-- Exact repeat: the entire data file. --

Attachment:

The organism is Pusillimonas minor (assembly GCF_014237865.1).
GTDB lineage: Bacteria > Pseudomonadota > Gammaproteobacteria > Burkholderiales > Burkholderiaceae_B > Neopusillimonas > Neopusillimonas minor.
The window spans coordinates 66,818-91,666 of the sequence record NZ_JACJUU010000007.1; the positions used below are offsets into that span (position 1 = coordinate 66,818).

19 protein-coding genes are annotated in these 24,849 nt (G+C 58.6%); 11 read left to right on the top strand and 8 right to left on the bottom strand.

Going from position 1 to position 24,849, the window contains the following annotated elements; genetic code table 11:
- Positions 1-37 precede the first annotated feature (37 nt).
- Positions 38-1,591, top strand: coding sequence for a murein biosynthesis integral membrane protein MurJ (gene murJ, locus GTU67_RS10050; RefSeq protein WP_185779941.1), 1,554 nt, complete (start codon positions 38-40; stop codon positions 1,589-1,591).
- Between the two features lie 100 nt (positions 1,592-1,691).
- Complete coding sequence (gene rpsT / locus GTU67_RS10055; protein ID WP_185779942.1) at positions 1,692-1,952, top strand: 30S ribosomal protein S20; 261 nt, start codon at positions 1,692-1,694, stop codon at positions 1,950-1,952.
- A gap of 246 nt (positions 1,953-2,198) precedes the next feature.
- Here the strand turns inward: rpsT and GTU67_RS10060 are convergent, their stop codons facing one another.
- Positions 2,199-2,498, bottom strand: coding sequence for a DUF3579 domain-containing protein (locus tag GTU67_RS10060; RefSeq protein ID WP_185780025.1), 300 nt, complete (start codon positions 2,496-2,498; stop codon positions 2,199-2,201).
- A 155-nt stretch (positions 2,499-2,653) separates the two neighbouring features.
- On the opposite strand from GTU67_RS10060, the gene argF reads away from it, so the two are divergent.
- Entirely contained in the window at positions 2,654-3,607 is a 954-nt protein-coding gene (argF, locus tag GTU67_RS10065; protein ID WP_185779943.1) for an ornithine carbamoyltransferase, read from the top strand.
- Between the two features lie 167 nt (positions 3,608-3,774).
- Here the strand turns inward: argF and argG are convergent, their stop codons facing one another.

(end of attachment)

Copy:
The organism is Pusillimonas minor (assembly GCF_014237865.1).
GTDB lineage: Bacteria > Pseudomonadota > Gammaproteobacteria > Burkholderiales > Burkholderiaceae_B > Neopusillimonas > Neopusillimonas minor.
The window spans coordinates 66,818-91,666 of the sequence record NZ_JACJUU010000007.1; the positions used below are offsets into that span (position 1 = coordinate 66,818).

19 protein-coding genes are annotated in these 24,849 nt (G+C 58.6%); 11 read left to right on the top strand and 8 right to left on the bottom strand.

Going from position 1 to position 24,849, the window contains the following annotated elements; genetic code table 11:
- Positions 1-37 precede the first annotated feature (37 nt).
- Positions 38-1,591, top strand: coding sequence for a murein biosynthesis integral membrane protein MurJ (gene murJ, locus GTU67_RS10050; RefSeq protein WP_185779941.1), 1,554 nt, complete (start codon positions 38-40; stop codon positions 1,589-1,591).
- Between the two features lie 100 nt (positions 1,592-1,691).
- Complete coding sequence (gene rpsT / locus GTU67_RS10055; protein ID WP_185779942.1) at positions 1,692-1,952, top strand: 30S ribosomal protein S20; 261 nt, start codon at positions 1,692-1,694, stop codon at positions 1,950-1,952.
- A gap of 246 nt (positions 1,953-2,198) precedes the next feature.
- Here the strand turns inward: rpsT and GTU67_RS10060 are convergent, their stop codons facing one another.
- Positions 2,199-2,498, bottom strand: coding sequence for a DUF3579 domain-containing protein (locus tag GTU67_RS10060; RefSeq protein ID WP_185780025.1), 300 nt, complete (start codon positions 2,496-2,498; stop codon positions 2,199-2,201).
- A 155-nt stretch (positions 2,499-2,653) separates the two neighbouring features.
- On the opposite strand from GTU67_RS10060, the gene argF reads away from it, so the two are divergent.
- Entirely contained in the window at positions 2,654-3,607 is a 954-nt protein-coding gene (argF, locus tag GTU67_RS10065; protein ID WP_185779943.1) for an ornithine carbamoyltransferase, read from the top strand.
- Between the two features lie 167 nt (positions 3,608-3,774).
- Here the strand turns inward: argF and argG are convergent, their stop codons facing one another.